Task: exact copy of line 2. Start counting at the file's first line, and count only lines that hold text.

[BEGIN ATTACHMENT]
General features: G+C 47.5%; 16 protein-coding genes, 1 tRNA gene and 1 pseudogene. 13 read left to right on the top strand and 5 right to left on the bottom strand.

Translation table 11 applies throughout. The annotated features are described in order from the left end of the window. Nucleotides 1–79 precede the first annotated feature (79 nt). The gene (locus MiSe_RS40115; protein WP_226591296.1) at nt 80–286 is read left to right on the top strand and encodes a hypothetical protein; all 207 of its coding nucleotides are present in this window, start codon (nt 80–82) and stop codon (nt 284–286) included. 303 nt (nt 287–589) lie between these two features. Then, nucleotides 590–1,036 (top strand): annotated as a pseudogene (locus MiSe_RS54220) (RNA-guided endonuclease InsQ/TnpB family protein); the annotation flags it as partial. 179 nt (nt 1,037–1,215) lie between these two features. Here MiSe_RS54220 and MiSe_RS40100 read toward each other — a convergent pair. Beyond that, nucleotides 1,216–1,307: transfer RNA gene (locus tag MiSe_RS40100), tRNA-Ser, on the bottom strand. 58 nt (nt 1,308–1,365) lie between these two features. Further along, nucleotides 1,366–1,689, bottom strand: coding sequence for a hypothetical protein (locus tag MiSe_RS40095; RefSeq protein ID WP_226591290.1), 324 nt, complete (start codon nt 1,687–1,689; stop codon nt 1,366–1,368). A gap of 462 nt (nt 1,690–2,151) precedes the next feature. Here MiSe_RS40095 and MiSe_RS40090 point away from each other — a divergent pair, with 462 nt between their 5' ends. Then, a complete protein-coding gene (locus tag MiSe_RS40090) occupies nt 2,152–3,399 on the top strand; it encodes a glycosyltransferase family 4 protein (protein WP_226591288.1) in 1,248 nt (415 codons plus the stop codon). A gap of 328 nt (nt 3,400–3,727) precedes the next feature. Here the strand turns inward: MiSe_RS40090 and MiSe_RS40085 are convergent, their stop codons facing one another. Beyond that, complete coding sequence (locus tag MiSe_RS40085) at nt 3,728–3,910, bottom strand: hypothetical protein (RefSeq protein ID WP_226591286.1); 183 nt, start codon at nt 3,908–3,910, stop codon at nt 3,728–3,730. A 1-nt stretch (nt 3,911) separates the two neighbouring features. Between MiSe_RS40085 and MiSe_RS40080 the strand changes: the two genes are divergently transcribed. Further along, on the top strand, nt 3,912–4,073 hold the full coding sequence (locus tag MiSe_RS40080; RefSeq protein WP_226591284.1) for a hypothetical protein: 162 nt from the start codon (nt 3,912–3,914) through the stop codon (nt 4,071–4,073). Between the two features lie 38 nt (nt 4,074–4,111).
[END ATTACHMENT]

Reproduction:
Translation table 11 applies throughout. The annotated features are described in order from the left end of the window. Nucleotides 1–79 precede the first annotated feature (79 nt). The gene (locus MiSe_RS40115; protein WP_226591296.1) at nt 80–286 is read left to right on the top strand and encodes a hypothetical protein; all 207 of its coding nucleotides are present in this window, start codon (nt 80–82) and stop codon (nt 284–286) included. 303 nt (nt 287–589) lie between these two features. Then, nucleotides 590–1,036 (top strand): annotated as a pseudogene (locus MiSe_RS54220) (RNA-guided endonuclease InsQ/TnpB family protein); the annotation flags it as partial. 179 nt (nt 1,037–1,215) lie between these two features. Here MiSe_RS54220 and MiSe_RS40100 read toward each other — a convergent pair. Beyond that, nucleotides 1,216–1,307: transfer RNA gene (locus tag MiSe_RS40100), tRNA-Ser, on the bottom strand. 58 nt (nt 1,308–1,365) lie between these two features. Further along, nucleotides 1,366–1,689, bottom strand: coding sequence for a hypothetical protein (locus tag MiSe_RS40095; RefSeq protein ID WP_226591290.1), 324 nt, complete (start codon nt 1,687–1,689; stop codon nt 1,366–1,368). A gap of 462 nt (nt 1,690–2,151) precedes the next feature. Here MiSe_RS40095 and MiSe_RS40090 point away from each other — a divergent pair, with 462 nt between their 5' ends. Then, a complete protein-coding gene (locus tag MiSe_RS40090) occupies nt 2,152–3,399 on the top strand; it encodes a glycosyltransferase family 4 protein (protein WP_226591288.1) in 1,248 nt (415 codons plus the stop codon). A gap of 328 nt (nt 3,400–3,727) precedes the next feature. Here the strand turns inward: MiSe_RS40090 and MiSe_RS40085 are convergent, their stop codons facing one another. Beyond that, complete coding sequence (locus tag MiSe_RS40085) at nt 3,728–3,910, bottom strand: hypothetical protein (RefSeq protein ID WP_226591286.1); 183 nt, start codon at nt 3,908–3,910, stop codon at nt 3,728–3,730. A 1-nt stretch (nt 3,911) separates the two neighbouring features. Between MiSe_RS40085 and MiSe_RS40080 the strand changes: the two genes are divergently transcribed. Further along, on the top strand, nt 3,912–4,073 hold the full coding sequence (locus tag MiSe_RS40080; RefSeq protein WP_226591284.1) for a hypothetical protein: 162 nt from the start codon (nt 3,912–3,914) through the stop codon (nt 4,071–4,073). Between the two features lie 38 nt (nt 4,074–4,111).